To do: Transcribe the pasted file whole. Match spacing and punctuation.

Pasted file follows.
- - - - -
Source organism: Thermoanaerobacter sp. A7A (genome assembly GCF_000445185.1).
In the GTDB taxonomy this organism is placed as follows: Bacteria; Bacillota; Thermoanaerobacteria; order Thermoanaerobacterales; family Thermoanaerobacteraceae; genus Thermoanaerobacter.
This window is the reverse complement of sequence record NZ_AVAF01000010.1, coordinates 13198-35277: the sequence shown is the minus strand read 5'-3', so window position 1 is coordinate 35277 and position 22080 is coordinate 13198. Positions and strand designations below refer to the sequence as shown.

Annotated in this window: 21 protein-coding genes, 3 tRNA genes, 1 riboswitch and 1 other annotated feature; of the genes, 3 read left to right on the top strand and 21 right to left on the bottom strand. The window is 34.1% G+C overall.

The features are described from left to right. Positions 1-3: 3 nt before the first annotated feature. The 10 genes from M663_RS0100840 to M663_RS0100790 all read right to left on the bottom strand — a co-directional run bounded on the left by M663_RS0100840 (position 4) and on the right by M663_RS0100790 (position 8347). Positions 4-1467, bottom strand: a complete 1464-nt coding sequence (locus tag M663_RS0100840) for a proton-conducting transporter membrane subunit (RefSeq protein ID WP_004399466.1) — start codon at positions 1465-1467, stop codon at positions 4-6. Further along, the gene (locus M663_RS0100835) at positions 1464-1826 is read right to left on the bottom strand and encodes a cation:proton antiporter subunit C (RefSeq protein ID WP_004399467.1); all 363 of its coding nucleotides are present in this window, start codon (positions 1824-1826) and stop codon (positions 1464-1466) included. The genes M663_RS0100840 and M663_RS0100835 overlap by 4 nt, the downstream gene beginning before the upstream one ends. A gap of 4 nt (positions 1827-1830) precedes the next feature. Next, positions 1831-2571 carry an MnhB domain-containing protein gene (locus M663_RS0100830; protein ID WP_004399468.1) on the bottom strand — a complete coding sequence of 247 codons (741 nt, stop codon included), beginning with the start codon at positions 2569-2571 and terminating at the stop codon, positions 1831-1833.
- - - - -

Source organism: Thermoanaerobacter sp. A7A (genome assembly GCF_000445185.1).
In the GTDB taxonomy this organism is placed as follows: Bacteria; Bacillota; Thermoanaerobacteria; order Thermoanaerobacterales; family Thermoanaerobacteraceae; genus Thermoanaerobacter.
This window is the reverse complement of sequence record NZ_AVAF01000010.1, coordinates 13198-35277: the sequence shown is the minus strand read 5'-3', so window position 1 is coordinate 35277 and position 22080 is coordinate 13198. Positions and strand designations below refer to the sequence as shown.

Annotated in this window: 21 protein-coding genes, 3 tRNA genes, 1 riboswitch and 1 other annotated feature; of the genes, 3 read left to right on the top strand and 21 right to left on the bottom strand. The window is 34.1% G+C overall.

The features are described from left to right. Positions 1-3: 3 nt before the first annotated feature. The 10 genes from M663_RS0100840 to M663_RS0100790 all read right to left on the bottom strand — a co-directional run bounded on the left by M663_RS0100840 (position 4) and on the right by M663_RS0100790 (position 8347). Positions 4-1467, bottom strand: a complete 1464-nt coding sequence (locus tag M663_RS0100840) for a proton-conducting transporter membrane subunit (RefSeq protein ID WP_004399466.1) — start codon at positions 1465-1467, stop codon at positions 4-6. Further along, the gene (locus M663_RS0100835) at positions 1464-1826 is read right to left on the bottom strand and encodes a cation:proton antiporter subunit C (RefSeq protein ID WP_004399467.1); all 363 of its coding nucleotides are present in this window, start codon (positions 1824-1826) and stop codon (positions 1464-1466) included. The genes M663_RS0100840 and M663_RS0100835 overlap by 4 nt, the downstream gene beginning before the upstream one ends. A gap of 4 nt (positions 1827-1830) precedes the next feature. Next, positions 1831-2571 carry an MnhB domain-containing protein gene (locus M663_RS0100830; protein ID WP_004399468.1) on the bottom strand — a complete coding sequence of 247 codons (741 nt, stop codon included), beginning with the start codon at positions 2569-2571 and terminating at the stop codon, positions 1831-1833.